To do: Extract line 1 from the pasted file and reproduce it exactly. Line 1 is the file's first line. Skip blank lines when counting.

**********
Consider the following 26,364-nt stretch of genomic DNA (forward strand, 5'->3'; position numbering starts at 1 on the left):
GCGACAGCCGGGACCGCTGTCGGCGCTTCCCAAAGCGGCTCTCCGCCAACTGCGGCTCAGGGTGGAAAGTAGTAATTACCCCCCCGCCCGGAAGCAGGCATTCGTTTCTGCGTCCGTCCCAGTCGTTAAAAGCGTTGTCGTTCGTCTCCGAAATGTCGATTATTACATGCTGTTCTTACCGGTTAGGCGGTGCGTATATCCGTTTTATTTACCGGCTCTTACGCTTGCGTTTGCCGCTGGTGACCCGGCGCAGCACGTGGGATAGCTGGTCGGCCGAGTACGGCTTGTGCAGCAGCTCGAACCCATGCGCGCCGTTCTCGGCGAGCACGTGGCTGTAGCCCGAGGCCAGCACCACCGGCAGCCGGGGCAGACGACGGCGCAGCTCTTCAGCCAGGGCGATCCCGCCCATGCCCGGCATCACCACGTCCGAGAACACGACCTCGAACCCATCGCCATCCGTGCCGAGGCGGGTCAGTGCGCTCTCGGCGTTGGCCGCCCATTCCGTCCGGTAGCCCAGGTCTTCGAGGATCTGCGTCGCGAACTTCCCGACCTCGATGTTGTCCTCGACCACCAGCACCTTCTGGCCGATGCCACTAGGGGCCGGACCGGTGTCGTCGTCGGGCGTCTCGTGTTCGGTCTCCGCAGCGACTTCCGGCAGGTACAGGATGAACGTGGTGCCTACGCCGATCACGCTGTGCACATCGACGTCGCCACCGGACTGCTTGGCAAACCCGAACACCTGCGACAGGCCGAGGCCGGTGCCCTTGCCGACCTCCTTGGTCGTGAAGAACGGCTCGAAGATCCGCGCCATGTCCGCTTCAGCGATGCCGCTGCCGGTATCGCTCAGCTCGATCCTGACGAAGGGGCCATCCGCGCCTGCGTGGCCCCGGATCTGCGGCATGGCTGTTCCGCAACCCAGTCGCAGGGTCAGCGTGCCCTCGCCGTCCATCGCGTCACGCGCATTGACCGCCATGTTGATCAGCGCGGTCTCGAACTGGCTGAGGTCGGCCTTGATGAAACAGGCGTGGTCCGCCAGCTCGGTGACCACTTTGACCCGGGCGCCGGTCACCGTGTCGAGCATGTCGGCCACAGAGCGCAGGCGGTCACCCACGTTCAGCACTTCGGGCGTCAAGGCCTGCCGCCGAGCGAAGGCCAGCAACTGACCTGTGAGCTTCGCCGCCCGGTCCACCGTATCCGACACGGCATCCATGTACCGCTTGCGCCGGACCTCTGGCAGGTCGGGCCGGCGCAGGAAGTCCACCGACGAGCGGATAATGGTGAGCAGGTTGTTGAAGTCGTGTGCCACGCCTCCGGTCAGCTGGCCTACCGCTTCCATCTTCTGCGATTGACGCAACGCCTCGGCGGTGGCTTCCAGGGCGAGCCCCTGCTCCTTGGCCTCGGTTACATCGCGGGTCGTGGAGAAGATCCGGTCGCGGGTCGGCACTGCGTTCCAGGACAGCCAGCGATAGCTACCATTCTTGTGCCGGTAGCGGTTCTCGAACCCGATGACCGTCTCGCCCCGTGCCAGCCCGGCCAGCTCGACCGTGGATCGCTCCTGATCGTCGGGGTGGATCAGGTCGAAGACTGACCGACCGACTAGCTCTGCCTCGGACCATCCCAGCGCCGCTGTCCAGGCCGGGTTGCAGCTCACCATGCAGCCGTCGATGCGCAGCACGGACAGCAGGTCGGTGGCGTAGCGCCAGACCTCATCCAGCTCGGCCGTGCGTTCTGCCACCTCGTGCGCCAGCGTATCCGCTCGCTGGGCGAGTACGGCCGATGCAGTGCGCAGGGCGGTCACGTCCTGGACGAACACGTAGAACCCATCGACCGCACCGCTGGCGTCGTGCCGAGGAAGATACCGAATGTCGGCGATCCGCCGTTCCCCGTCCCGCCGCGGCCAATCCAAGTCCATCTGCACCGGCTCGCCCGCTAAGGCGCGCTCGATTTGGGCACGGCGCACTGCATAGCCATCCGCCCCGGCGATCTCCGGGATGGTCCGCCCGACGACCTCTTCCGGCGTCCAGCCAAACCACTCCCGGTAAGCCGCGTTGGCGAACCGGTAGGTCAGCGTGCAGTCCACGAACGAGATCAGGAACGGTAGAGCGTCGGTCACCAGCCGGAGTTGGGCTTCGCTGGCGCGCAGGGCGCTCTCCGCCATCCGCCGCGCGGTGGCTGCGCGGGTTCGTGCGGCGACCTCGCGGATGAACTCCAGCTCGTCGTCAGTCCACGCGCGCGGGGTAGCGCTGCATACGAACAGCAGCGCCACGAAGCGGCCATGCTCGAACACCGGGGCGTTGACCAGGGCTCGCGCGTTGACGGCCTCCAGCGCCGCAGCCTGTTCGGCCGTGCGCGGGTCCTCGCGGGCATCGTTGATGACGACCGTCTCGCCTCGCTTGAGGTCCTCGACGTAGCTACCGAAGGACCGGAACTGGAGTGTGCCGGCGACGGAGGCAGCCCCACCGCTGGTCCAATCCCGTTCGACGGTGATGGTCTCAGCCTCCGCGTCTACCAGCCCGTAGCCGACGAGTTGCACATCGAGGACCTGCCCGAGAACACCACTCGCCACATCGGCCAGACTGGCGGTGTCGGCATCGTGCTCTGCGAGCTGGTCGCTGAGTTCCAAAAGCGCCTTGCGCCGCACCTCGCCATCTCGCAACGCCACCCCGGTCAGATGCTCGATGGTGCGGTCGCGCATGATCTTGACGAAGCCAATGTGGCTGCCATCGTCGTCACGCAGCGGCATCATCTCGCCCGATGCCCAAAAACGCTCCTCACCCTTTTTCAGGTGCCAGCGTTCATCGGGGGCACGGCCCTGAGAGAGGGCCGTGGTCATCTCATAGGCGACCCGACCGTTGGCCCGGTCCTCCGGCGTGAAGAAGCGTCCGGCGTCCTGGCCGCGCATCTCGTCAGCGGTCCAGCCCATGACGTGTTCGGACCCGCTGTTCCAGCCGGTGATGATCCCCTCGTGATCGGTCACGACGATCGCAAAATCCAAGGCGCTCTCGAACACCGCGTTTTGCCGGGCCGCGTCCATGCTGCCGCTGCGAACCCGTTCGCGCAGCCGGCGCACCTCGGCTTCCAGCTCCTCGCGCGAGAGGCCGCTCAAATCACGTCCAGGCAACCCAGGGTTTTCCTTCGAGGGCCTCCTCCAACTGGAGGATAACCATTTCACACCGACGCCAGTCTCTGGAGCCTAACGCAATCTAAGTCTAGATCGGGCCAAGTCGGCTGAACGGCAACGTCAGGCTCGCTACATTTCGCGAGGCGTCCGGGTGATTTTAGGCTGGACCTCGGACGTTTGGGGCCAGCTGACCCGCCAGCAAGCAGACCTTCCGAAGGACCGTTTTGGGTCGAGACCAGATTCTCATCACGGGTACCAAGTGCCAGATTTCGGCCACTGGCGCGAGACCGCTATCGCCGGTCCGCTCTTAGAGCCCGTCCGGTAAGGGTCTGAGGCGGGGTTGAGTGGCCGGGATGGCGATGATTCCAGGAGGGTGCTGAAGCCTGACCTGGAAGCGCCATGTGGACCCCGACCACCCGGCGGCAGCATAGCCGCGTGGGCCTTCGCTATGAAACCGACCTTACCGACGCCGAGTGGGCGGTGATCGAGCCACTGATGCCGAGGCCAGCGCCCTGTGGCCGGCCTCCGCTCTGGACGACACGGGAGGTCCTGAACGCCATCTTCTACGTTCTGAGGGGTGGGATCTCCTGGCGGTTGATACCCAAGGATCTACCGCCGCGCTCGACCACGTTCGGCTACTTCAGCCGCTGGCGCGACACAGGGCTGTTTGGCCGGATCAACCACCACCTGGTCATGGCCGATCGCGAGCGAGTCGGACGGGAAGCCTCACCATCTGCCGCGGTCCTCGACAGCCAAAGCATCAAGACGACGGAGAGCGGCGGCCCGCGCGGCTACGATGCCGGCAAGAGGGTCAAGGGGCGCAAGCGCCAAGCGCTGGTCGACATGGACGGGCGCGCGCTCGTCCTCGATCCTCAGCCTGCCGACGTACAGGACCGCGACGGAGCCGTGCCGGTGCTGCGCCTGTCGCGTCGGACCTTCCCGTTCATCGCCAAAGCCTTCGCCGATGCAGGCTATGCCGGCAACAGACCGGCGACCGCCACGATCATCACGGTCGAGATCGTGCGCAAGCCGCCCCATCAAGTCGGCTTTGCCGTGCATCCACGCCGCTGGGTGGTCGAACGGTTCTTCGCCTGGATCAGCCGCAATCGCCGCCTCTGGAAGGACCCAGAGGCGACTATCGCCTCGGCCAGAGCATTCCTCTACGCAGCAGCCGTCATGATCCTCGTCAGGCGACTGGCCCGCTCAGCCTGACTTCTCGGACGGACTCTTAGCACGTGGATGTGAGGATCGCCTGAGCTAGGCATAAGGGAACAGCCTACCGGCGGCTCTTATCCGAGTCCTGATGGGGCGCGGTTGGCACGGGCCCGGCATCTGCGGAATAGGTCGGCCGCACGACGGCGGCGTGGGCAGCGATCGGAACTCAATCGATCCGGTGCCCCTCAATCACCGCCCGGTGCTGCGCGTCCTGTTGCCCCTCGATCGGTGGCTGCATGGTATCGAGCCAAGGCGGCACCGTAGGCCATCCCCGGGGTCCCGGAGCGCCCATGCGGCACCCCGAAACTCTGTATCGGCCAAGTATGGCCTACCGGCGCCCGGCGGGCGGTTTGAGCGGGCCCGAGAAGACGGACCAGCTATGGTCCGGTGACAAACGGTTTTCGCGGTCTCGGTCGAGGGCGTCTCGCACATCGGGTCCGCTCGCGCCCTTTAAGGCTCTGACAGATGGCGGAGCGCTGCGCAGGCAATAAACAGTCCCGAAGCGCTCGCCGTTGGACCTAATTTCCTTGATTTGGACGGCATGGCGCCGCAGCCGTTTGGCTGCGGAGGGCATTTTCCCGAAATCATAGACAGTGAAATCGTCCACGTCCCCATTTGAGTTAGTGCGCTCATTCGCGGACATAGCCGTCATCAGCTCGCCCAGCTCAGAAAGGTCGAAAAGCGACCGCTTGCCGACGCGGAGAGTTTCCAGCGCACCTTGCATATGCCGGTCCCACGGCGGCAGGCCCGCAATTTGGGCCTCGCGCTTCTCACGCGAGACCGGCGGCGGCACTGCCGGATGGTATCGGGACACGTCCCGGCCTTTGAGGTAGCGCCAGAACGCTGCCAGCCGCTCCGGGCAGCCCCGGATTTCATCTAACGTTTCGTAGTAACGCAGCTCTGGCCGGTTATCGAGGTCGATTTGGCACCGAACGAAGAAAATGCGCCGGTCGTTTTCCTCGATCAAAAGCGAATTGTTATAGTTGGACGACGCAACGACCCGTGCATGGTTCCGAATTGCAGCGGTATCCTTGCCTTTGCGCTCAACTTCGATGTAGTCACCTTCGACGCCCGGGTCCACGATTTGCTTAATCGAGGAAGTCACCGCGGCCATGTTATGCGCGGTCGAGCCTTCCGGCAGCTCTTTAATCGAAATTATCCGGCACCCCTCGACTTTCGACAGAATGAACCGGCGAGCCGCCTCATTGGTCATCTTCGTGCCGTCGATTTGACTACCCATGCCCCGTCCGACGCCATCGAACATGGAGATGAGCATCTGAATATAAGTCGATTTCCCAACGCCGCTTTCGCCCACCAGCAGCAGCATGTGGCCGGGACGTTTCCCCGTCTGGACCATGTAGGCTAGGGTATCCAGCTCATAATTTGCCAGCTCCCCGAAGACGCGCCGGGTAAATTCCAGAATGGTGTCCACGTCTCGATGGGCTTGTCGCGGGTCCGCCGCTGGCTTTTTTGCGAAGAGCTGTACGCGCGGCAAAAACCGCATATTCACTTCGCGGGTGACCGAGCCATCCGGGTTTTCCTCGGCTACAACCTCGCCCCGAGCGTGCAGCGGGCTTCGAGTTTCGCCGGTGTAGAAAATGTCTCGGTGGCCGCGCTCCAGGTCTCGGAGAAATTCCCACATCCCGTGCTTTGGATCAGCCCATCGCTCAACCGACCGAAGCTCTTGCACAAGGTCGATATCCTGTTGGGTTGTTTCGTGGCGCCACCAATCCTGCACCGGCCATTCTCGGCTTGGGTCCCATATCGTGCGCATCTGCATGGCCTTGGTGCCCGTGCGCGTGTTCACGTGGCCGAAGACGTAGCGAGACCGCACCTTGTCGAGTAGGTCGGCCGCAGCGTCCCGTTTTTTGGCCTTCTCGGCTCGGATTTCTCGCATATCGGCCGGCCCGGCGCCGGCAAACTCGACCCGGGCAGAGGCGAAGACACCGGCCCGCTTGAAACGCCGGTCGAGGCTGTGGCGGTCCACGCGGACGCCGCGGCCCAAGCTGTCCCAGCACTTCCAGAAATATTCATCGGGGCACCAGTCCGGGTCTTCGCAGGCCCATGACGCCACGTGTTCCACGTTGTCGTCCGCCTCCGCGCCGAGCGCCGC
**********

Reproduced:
Consider the following 26,364-nt stretch of genomic DNA (forward strand, 5'->3'; position numbering starts at 1 on the left):